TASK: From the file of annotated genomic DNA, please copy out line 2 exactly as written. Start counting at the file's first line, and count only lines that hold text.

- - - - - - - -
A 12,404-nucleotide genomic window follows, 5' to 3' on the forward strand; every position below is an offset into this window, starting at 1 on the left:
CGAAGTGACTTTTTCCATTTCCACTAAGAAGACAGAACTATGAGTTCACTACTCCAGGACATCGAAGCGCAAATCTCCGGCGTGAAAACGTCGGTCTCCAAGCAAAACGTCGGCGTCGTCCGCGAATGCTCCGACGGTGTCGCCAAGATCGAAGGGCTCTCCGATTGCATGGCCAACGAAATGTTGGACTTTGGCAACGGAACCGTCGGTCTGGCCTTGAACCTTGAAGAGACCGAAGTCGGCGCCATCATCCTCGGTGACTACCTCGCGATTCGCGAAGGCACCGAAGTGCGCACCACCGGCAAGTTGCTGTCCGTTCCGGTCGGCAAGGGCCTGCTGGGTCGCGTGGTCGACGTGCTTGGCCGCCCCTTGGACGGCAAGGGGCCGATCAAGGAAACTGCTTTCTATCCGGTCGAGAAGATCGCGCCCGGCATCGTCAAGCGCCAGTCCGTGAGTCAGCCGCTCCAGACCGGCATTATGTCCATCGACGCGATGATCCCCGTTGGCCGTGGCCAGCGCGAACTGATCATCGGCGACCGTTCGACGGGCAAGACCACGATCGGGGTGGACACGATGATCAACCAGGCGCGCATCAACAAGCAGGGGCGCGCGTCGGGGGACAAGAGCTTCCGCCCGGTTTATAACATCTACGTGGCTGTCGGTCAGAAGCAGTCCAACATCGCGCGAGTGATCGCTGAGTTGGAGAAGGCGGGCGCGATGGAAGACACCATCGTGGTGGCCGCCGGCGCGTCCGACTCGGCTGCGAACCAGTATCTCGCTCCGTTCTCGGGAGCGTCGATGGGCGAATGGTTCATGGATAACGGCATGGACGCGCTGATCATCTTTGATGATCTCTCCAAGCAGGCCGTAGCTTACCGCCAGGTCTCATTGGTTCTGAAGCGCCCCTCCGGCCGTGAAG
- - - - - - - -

CGAAGTGACTTTTTCCATTTCCACTAAGAAGACAGAACTATGAGTTCACTACTCCAGGACATCGAAGCGCAAATCTCCGGCGTGAAAACGTCGGTCTCCAAGCAAAACGTCGGCGTCGTCCGCGAATGCTCCGACGGTGTCGCCAAGATCGAAGGGCTCTCCGATTGCATGGCCAACGAAATGTTGGACTTTGGCAACGGAACCGTCGGTCTGGCCTTGAACCTTGAAGAGACCGAAGTCGGCGCCATCATCCTCGGTGACTACCTCGCGATTCGCGAAGGCACCGAAGTGCGCACCACCGGCAAGTTGCTGTCCGTTCCGGTCGGCAAGGGCCTGCTGGGTCGCGTGGTCGACGTGCTTGGCCGCCCCTTGGACGGCAAGGGGCCGATCAAGGAAACTGCTTTCTATCCGGTCGAGAAGATCGCGCCCGGCATCGTCAAGCGCCAGTCCGTGAGTCAGCCGCTCCAGACCGGCATTATGTCCATCGACGCGATGATCCCCGTTGGCCGTGGCCAGCGCGAACTGATCATCGGCGACCGTTCGACGGGCAAGACCACGATCGGGGTGGACACGATGATCAACCAGGCGCGCATCAACAAGCAGGGGCGCGCGTCGGGGGACAAGAGCTTCCGCCCGGTTTATAACATCTACGTGGCTGTCGGTCAGAAGCAGTCCAACATCGCGCGAGTGATCGCTGAGTTGGAGAAGGCGGGCGCGATGGAAGACACCATCGTGGTGGCCGCCGGCGCGTCCGACTCGGCTGCGAACCAGTATCTCGCTCCGTTCTCGGGAGCGTCGATGGGCGAATGGTTCATGGATAACGGCATGGACGCGCTGATCATCTTTGATGATCTCTCCAAGCAGGCCGTAGCTTACCGCCAGGTCTCATTGGTTCTGAAGCGCCCCTCCGGCCGTGAAG